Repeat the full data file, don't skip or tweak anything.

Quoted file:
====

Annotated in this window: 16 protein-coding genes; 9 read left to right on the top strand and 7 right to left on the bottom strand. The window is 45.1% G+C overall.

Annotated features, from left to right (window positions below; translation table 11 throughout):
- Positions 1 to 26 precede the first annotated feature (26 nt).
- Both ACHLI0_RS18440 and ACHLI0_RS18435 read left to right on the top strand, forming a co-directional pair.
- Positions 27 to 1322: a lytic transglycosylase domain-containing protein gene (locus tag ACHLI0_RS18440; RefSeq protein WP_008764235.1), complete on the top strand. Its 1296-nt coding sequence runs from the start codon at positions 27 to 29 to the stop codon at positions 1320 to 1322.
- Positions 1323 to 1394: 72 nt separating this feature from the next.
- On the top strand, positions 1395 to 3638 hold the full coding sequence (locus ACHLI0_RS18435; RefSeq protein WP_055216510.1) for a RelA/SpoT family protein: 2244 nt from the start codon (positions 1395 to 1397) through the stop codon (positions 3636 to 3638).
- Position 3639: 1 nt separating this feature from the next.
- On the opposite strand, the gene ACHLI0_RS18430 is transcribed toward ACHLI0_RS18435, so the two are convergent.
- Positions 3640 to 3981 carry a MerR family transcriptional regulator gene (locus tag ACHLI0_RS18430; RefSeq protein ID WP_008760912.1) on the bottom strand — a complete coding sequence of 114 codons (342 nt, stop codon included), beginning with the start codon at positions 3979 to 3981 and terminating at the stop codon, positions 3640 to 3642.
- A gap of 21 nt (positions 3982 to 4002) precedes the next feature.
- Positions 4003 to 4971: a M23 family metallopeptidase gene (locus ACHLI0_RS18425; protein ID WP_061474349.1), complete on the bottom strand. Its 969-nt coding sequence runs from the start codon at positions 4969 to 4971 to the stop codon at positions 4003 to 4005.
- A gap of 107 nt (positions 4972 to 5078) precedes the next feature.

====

Annotated in this window: 16 protein-coding genes; 9 read left to right on the top strand and 7 right to left on the bottom strand. The window is 45.1% G+C overall.

Annotated features, from left to right (window positions below; translation table 11 throughout):
- Positions 1 to 26 precede the first annotated feature (26 nt).
- Both ACHLI0_RS18440 and ACHLI0_RS18435 read left to right on the top strand, forming a co-directional pair.
- Positions 27 to 1322: a lytic transglycosylase domain-containing protein gene (locus tag ACHLI0_RS18440; RefSeq protein WP_008764235.1), complete on the top strand. Its 1296-nt coding sequence runs from the start codon at positions 27 to 29 to the stop codon at positions 1320 to 1322.
- Positions 1323 to 1394: 72 nt separating this feature from the next.
- On the top strand, positions 1395 to 3638 hold the full coding sequence (locus ACHLI0_RS18435; RefSeq protein WP_055216510.1) for a RelA/SpoT family protein: 2244 nt from the start codon (positions 1395 to 1397) through the stop codon (positions 3636 to 3638).
- Position 3639: 1 nt separating this feature from the next.
- On the opposite strand, the gene ACHLI0_RS18430 is transcribed toward ACHLI0_RS18435, so the two are convergent.
- Positions 3640 to 3981 carry a MerR family transcriptional regulator gene (locus tag ACHLI0_RS18430; RefSeq protein ID WP_008760912.1) on the bottom strand — a complete coding sequence of 114 codons (342 nt, stop codon included), beginning with the start codon at positions 3979 to 3981 and terminating at the stop codon, positions 3640 to 3642.
- A gap of 21 nt (positions 3982 to 4002) precedes the next feature.
- Positions 4003 to 4971: a M23 family metallopeptidase gene (locus ACHLI0_RS18425; protein ID WP_061474349.1), complete on the bottom strand. Its 969-nt coding sequence runs from the start codon at positions 4969 to 4971 to the stop codon at positions 4003 to 4005.
- A gap of 107 nt (positions 4972 to 5078) precedes the next feature.